Piedmont Healthcare to buy four hospitals from HCA

Piedmont Atlanta Hospital buying four hospitals
Piedmont Atlanta Hospital buying four hospitals

Deal worth nearly $1 billion continues trend of hospital consolidation across Georgia

In the state’s latest hospital consolidation move, Piedmont Healthcare has signed an agreement to buy four Georgia hospitals from HCA Healthcare for $950 million.

If the sale is approved by regulators, Piedmont would acquire Coliseum Medical Centers and Coliseum Northside; Eastside Medical Center; and Cartersville Medical Center.

That would leave the Piedmont system with 15 hospitals, more than any other healthcare system in Georgia. Plus, the new locations would extend Piedmont’s geographic reach by making it a major player in Macon, and adding Snellville and Cartersville to its system.

By increasing both its size and its reach, Piedmont would gain more market power at a time when the pressure to consolidate continues in healthcare, said William S. Custer, an associate professor at Georgia State University and an expert in health care financing and insurance.

But such consolidations can also lead to higher prices. “The more of the market you have control of, the higher prices you can get,” Custer said.

And the deal could come at a cost to the areas where the hospitals are located. As a for-profit chain, HCA Healthcare pays local property taxes on its facilities. Piedmont Healthcare, a not-for-profit system, is tax exempt.

In theory, though, the communities could pick up extra benefits because of Piedmont’s obligations as a tax-exempt charitable organization.

“As a not-for-profit organization, we return our profits to the communities we serve by reinvesting in the care provided in those communities,” said Kevin Brown, president and CEO of Piedmont Healthcare. “Healthcare is more than just hospitals. Ambulatory settings like primary care, urgent care and surgery centers are an important part of the care delivery network. Connecting all the pieces as well as having access to appropriate acute care when it is needed is key to creating a seamless experience for our patients. This is how we plan to invest in these communities.”

HCA and Piedmont plan to close the deal on July 31, according to the announcement.

“This is an exciting opportunity for Piedmont,” Brown said. “HCA Healthcare has instilled a high standard of care into these facilities, and we are proud that they have trusted Piedmont to continue this legacy.”

Less competition, higher costs

Piedmont is among the Atlanta hospitals that over the past 15 years have grown into giant systems with multiple hospitals, clinics and physician offices. It has gradually expanded across the state from its flagship Piedmont Atlanta Hospital.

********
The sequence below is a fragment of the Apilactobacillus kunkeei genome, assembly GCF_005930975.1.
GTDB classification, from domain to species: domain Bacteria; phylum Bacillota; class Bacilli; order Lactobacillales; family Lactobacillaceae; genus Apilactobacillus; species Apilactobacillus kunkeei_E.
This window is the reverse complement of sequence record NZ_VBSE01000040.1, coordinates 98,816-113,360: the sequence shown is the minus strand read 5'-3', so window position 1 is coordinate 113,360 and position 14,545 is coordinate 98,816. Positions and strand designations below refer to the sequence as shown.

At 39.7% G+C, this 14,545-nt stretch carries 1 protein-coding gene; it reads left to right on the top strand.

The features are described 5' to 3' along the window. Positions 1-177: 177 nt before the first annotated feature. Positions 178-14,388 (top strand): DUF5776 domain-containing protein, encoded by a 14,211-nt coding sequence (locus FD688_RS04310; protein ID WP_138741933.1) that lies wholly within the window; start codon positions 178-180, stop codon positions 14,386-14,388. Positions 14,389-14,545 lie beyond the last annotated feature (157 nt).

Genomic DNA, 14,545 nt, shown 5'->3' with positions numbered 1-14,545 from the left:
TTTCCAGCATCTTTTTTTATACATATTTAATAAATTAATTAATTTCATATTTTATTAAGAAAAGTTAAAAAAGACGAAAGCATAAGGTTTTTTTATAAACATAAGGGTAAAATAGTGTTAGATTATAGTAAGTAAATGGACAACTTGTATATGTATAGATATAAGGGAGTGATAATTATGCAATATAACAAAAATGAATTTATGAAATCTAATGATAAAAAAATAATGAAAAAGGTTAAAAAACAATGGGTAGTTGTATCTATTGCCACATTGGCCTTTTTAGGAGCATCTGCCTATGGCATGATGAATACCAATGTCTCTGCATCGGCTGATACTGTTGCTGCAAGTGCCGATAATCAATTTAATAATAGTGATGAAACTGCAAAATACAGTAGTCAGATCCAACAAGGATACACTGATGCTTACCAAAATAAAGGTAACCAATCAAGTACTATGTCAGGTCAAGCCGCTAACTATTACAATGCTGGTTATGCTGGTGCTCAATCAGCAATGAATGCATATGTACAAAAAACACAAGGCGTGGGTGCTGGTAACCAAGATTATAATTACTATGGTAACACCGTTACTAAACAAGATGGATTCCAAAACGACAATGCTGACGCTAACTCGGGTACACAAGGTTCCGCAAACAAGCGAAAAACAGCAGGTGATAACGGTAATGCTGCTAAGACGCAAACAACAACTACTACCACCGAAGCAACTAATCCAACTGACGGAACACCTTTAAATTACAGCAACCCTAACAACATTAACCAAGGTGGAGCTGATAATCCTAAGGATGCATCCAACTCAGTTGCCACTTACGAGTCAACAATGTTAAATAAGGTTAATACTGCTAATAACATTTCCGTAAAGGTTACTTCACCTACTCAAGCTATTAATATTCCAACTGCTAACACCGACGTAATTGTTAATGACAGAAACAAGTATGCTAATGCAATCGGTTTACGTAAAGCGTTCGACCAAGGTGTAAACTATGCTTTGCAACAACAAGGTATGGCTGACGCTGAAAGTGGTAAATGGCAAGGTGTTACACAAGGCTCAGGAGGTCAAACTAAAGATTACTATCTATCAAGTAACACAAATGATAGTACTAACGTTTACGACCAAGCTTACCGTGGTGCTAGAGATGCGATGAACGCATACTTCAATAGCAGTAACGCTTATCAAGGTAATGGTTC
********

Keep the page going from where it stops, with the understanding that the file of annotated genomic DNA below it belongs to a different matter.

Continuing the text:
The Wellstar Health System and Emory Healthcare, each with 11 hospitals, also have extended their reach.

Those pushing consolidation promised a more efficient system that would lower costs and improve care. Consolidations do allow health care systems to negotiate with insurers from a position of strength, Custer said.

However, consumers lose choices, and Custer said hospital mergers generally lead to higher health care costs.

“Many would argue these types of purchases are a necessary first step to get cost-saving integration,” Custer said. “On the other hand, all of that is promised and very little of it has been delivered to date.”

The larger size and strength of the systems haven’t lead to lower prices that were passed on to consumers, said Liz Coyle, the executive director of Georgia Watch, the statewide consumer organization.

“As if often the case with industries that experience tremendous and high levels of mergers and acquisitions, what you get is loss of competition and increased prices,” she said.

Coyle said the consumer group will keep an eye on Piedmont’s actions after the deal is completed to determine whether it is making new investments and introducing new programs as its increased size allows it to bring in more money.

“That is something we’ll be looking for,” Coyle said. “They are a nonprofit hospital, and that’s the expectation.”

HCA Healthcare stock rose Monday after word of the sale.

The company, one of the largest hospital chains in the nation, currently operates five other hospitals in Georgia: Doctors Hospital in Augusta, Fairview Park Hospital in Dublin, Redmond Regional Medical Center in Rome, Memorial Health University Medical Center in Savannah and Memorial Satilla Health in Waycross.

HCA announced earlier this year it plans to acquire Meadows Regional Medical Center in Vidalia, a deal that is pending approval. With its hospitals in Savannah and Waycross, acquiring the Vidalia facility would give the company dominance in several counties along coastal Georgia.

HOSPITALS INCLUDED IN THE $950 MILLION DEAL

* Eastside Medical Center is 310-bed, two-campus system of care in Snellville. The North Campus has 229 beds supporting acute care services, including a 46-bed emergency department. The South Campus currently offers a 61-bed inpatient psychiatric center, 20-bed inpatient rehabilitation facility, and an 11-bed emergency department.

* Coliseum Health System includes two acute care hospitals in Macon: Coliseum Medical Centers with 310 beds, including a 40-bed inpatient behavioral health facility (Coliseum Center for Behavioral Health), and Coliseum Northside with 103 beds. In addition, Coliseum operates an ambulatory surgery center in Macon with three operating rooms.

* Cartersville Medical Center is a 119-bed acute care hospital in Cartersville that includes a 43-bed emergency department, with a level III trauma center.

Source: Piedmont Healthcare

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